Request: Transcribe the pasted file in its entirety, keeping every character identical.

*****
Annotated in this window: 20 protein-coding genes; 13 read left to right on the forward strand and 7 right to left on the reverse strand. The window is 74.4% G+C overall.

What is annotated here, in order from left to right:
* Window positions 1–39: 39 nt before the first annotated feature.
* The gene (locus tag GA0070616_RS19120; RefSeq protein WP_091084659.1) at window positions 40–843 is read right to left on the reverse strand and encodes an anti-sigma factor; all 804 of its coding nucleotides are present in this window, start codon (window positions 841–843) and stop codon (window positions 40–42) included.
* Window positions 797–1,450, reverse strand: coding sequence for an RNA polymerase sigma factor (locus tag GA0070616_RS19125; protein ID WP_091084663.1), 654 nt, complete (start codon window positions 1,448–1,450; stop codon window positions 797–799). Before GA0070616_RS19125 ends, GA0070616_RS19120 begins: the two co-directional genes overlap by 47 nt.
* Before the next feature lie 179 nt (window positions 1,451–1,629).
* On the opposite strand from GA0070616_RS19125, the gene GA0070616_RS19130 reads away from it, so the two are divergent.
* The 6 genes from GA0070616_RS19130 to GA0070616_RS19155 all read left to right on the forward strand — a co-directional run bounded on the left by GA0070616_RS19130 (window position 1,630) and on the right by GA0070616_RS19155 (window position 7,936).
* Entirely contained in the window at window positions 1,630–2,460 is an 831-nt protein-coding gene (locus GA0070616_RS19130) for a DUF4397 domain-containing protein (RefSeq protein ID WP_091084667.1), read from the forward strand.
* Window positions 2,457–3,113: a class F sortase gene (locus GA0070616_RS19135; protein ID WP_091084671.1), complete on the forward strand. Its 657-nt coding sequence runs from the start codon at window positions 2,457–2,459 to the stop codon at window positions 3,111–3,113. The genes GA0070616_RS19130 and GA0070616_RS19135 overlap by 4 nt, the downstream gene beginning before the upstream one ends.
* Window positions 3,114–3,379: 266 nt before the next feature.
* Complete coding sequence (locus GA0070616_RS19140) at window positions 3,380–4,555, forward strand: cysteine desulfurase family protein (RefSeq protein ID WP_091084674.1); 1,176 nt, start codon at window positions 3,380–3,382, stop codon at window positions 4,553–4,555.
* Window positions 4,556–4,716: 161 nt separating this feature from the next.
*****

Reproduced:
Annotated in this window: 20 protein-coding genes; 13 read left to right on the forward strand and 7 right to left on the reverse strand. The window is 74.4% G+C overall.

What is annotated here, in order from left to right:
* Window positions 1–39: 39 nt before the first annotated feature.
* The gene (locus tag GA0070616_RS19120; RefSeq protein WP_091084659.1) at window positions 40–843 is read right to left on the reverse strand and encodes an anti-sigma factor; all 804 of its coding nucleotides are present in this window, start codon (window positions 841–843) and stop codon (window positions 40–42) included.
* Window positions 797–1,450, reverse strand: coding sequence for an RNA polymerase sigma factor (locus tag GA0070616_RS19125; protein ID WP_091084663.1), 654 nt, complete (start codon window positions 1,448–1,450; stop codon window positions 797–799). Before GA0070616_RS19125 ends, GA0070616_RS19120 begins: the two co-directional genes overlap by 47 nt.
* Before the next feature lie 179 nt (window positions 1,451–1,629).
* On the opposite strand from GA0070616_RS19125, the gene GA0070616_RS19130 reads away from it, so the two are divergent.
* The 6 genes from GA0070616_RS19130 to GA0070616_RS19155 all read left to right on the forward strand — a co-directional run bounded on the left by GA0070616_RS19130 (window position 1,630) and on the right by GA0070616_RS19155 (window position 7,936).
* Entirely contained in the window at window positions 1,630–2,460 is an 831-nt protein-coding gene (locus GA0070616_RS19130) for a DUF4397 domain-containing protein (RefSeq protein ID WP_091084667.1), read from the forward strand.
* Window positions 2,457–3,113: a class F sortase gene (locus GA0070616_RS19135; protein ID WP_091084671.1), complete on the forward strand. Its 657-nt coding sequence runs from the start codon at window positions 2,457–2,459 to the stop codon at window positions 3,111–3,113. The genes GA0070616_RS19130 and GA0070616_RS19135 overlap by 4 nt, the downstream gene beginning before the upstream one ends.
* Window positions 3,114–3,379: 266 nt before the next feature.
* Complete coding sequence (locus GA0070616_RS19140) at window positions 3,380–4,555, forward strand: cysteine desulfurase family protein (RefSeq protein ID WP_091084674.1); 1,176 nt, start codon at window positions 3,380–3,382, stop codon at window positions 4,553–4,555.
* Window positions 4,556–4,716: 161 nt separating this feature from the next.